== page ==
I, for one, am grateful for Salina Journal editor Roshana Ariel's comments and research. Agree with her or not, she is direct, honest, self-revelatory--and offers many new perspectives for consideration. Most importantly, she doesn't pretend to be chief surfer on any ideological wave.
Her October 19 column had a lot of meat on it, and in it. Plenty of food for thought, from the Hamburger Project's future lab-produced meat to Allan Savory's TED talk, where he claimed we can save the world from becoming a desert--and even mitigate global warming-- through better livestock grazing. That's one tall order.
Especially because beef has always been problematic. Many argue that the most direct protein delivery is straight from plant to stomach, bypassing all the energy and cost, in dollars, water, and calories, to raise cattle or other livestock. Yet steakhouses proliferate, and many fast food chains are still thought of as 'hamburger joints,' even though they serve chicken strips and salads. There is no denying the appetite for beef.
In pursuit of this appetite, staggering acreages are planted to water-thirsty and input-hungry corn, much of which goes (after our other addiction, automobile ethanol) to feed cattle. Far-too-cheap permits for livestock grazing on federal lands remains controversial and contributes to habitat destruction.
Compounding those negatives is the demand for greater and greater production of bigger and bigger cattle.
Perhaps the ugliest example of this trend taken to extremes is the new Belgian Blue. Anyone asking, "Where's the beef?" need only google "Supercow" to get an idea of what the beasts look like. Their sculpted, heavily muscled appearance, known as "double-muscling, " is a heritable condition which results in increased numbers of muscle fibers. It is One. Big. Ugly. Cow. So big it can barely stand on its own. Although leaner (a virtue, for some producers), the beef yield per cow is huge.
This big cow trend, however, has come into disfavor among some cattlemen who have been inundated by large dollar requirements for grain, antibiotics, and other inputs. Back even in 2010, the Kansas Rural Center hosted a Kansas Graziers Conference to investigate raising smaller animals. As presenter Kit Pharo then said, "(Many) Western Kansas ranches were put together and paid for with 350-lb. calves, and now those same ranches are struggling to make it with 600-lb. calves."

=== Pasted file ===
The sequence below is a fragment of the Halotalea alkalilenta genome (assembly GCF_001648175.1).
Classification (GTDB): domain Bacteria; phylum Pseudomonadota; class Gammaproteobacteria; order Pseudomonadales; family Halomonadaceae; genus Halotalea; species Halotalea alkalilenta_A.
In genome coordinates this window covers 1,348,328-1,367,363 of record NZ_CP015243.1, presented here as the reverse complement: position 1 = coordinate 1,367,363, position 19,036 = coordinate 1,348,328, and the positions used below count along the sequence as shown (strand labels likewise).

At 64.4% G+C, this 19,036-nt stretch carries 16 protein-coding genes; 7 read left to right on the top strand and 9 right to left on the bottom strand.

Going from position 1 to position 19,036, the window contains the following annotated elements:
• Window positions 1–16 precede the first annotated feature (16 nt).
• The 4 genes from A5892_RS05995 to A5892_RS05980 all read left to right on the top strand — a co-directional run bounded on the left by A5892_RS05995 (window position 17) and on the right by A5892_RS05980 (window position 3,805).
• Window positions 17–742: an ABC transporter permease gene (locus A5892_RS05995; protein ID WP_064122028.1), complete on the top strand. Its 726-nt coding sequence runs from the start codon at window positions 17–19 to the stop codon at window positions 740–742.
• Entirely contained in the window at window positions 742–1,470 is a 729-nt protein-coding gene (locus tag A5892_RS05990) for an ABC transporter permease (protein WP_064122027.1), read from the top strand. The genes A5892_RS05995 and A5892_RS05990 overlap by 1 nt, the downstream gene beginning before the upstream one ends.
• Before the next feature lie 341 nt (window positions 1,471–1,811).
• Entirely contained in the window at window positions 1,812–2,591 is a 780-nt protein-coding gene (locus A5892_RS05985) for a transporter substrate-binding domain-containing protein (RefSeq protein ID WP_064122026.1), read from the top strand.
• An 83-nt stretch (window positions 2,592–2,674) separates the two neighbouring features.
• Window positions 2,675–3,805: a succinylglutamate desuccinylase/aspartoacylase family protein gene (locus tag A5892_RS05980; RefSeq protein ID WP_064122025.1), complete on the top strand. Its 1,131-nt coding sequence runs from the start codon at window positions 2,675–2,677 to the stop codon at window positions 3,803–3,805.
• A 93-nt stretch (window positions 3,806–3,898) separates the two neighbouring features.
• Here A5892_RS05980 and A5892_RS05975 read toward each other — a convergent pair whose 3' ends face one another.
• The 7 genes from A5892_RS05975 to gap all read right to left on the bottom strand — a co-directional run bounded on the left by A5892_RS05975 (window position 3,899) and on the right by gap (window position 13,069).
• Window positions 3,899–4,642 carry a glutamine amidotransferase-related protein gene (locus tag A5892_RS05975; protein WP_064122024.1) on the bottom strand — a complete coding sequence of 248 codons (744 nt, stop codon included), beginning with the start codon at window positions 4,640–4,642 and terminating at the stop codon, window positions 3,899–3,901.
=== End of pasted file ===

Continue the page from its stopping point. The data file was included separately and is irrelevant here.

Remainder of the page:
So, in the midst of all this doom and gloom for the cattle industry, comes Allan Savory, whose news is, well, savory. At its heart, Savory's recommendation is for 'rotational grazing,' which utilizes moving cattle to different pastures, whether permanently fenced or with mobile electric fence, or moving them by cow herders. All this controls grazing impacts for the health of the land, the animals, and the people who raise and eat them.
I first became enamored of Savory because of an email from Tim Hobson. Tim, now deceased, was one of the most persistent researchers and evangelizers in the Resilience Group. One day last year, he sent out Savory's TED talk to the group for discussion. Savory grabs attention particularly with his claim that wise grazing practice can not only reclaim deserts, but likely reduce spreading deserts, thus combatting global warming.
Other farmer/cattle raisers echo his claims, though not focusing on the climate change argument. Kit Pharo practices rotational grazing. Joel Salatin, featured in recent food films "Fresh" and "Food, Inc.", grazes rotationally. As he states on his Polyface Farms website: "This natural model heals the land, thickens the forage, reduces weeds, stimulates earthworms, reduces pathogens, and increases nutritional qualities in the meat." A former college colleague of mine, now full-time farmer/stockman Dale Strickler, regularly has a graziers' forum at the Kansas Rural Center. When I phoned, he confirmed his long-term and beneficial use of the moving-paddock practice.
Heartening news, all round. Certainly, reclaiming desert land is a goal few would reject.
But the rub comes in Savory's claim that this can be a solution to climate change--not to mention his added claims of increased productivity, water infiltration and utilization, nitrogen availability and carbon sequestration (two possibly competing claims).
As some scientists pointed out in our Resilience discussion, peer-reviewed studies reject such sweeping claims. Convincing as Savory's TED talk is, gripping graphics and swelling music do not a convincing argument make.
It's good to seek solutions. It is, however, unwise to pin our hopes on any magic bullets. Savory or unsavory, the only way to work our way out of world-wide threats to our existence is by working together intelligently, not savior-seeking. And that's no bull.